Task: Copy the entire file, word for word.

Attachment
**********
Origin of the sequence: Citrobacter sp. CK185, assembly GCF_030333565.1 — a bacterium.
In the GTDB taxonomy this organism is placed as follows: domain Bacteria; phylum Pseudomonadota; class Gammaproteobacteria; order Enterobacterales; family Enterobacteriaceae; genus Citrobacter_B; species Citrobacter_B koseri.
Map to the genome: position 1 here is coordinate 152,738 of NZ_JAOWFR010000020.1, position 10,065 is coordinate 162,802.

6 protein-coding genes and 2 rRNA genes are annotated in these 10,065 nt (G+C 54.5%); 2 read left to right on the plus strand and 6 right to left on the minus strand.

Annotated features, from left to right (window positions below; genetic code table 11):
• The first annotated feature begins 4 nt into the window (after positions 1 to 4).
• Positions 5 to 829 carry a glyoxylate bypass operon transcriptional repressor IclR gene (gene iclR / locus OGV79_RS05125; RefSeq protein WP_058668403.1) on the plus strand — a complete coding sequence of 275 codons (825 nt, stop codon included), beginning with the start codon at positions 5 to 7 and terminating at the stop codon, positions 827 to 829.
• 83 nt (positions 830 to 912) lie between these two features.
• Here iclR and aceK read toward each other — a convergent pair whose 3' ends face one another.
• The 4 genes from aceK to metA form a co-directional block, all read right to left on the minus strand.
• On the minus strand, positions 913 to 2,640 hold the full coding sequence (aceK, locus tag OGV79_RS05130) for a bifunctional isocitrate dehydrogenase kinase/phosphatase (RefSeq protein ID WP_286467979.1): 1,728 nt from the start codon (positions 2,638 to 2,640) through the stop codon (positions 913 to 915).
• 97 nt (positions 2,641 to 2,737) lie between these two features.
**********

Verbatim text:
Origin of the sequence: Citrobacter sp. CK185, assembly GCF_030333565.1 — a bacterium.
In the GTDB taxonomy this organism is placed as follows: domain Bacteria; phylum Pseudomonadota; class Gammaproteobacteria; order Enterobacterales; family Enterobacteriaceae; genus Citrobacter_B; species Citrobacter_B koseri.
Map to the genome: position 1 here is coordinate 152,738 of NZ_JAOWFR010000020.1, position 10,065 is coordinate 162,802.

6 protein-coding genes and 2 rRNA genes are annotated in these 10,065 nt (G+C 54.5%); 2 read left to right on the plus strand and 6 right to left on the minus strand.

Annotated features, from left to right (window positions below; genetic code table 11):
• The first annotated feature begins 4 nt into the window (after positions 1 to 4).
• Positions 5 to 829 carry a glyoxylate bypass operon transcriptional repressor IclR gene (gene iclR / locus OGV79_RS05125; RefSeq protein WP_058668403.1) on the plus strand — a complete coding sequence of 275 codons (825 nt, stop codon included), beginning with the start codon at positions 5 to 7 and terminating at the stop codon, positions 827 to 829.
• 83 nt (positions 830 to 912) lie between these two features.
• Here iclR and aceK read toward each other — a convergent pair whose 3' ends face one another.
• The 4 genes from aceK to metA form a co-directional block, all read right to left on the minus strand.
• On the minus strand, positions 913 to 2,640 hold the full coding sequence (aceK, locus tag OGV79_RS05130) for a bifunctional isocitrate dehydrogenase kinase/phosphatase (RefSeq protein ID WP_286467979.1): 1,728 nt from the start codon (positions 2,638 to 2,640) through the stop codon (positions 913 to 915).
• 97 nt (positions 2,641 to 2,737) lie between these two features.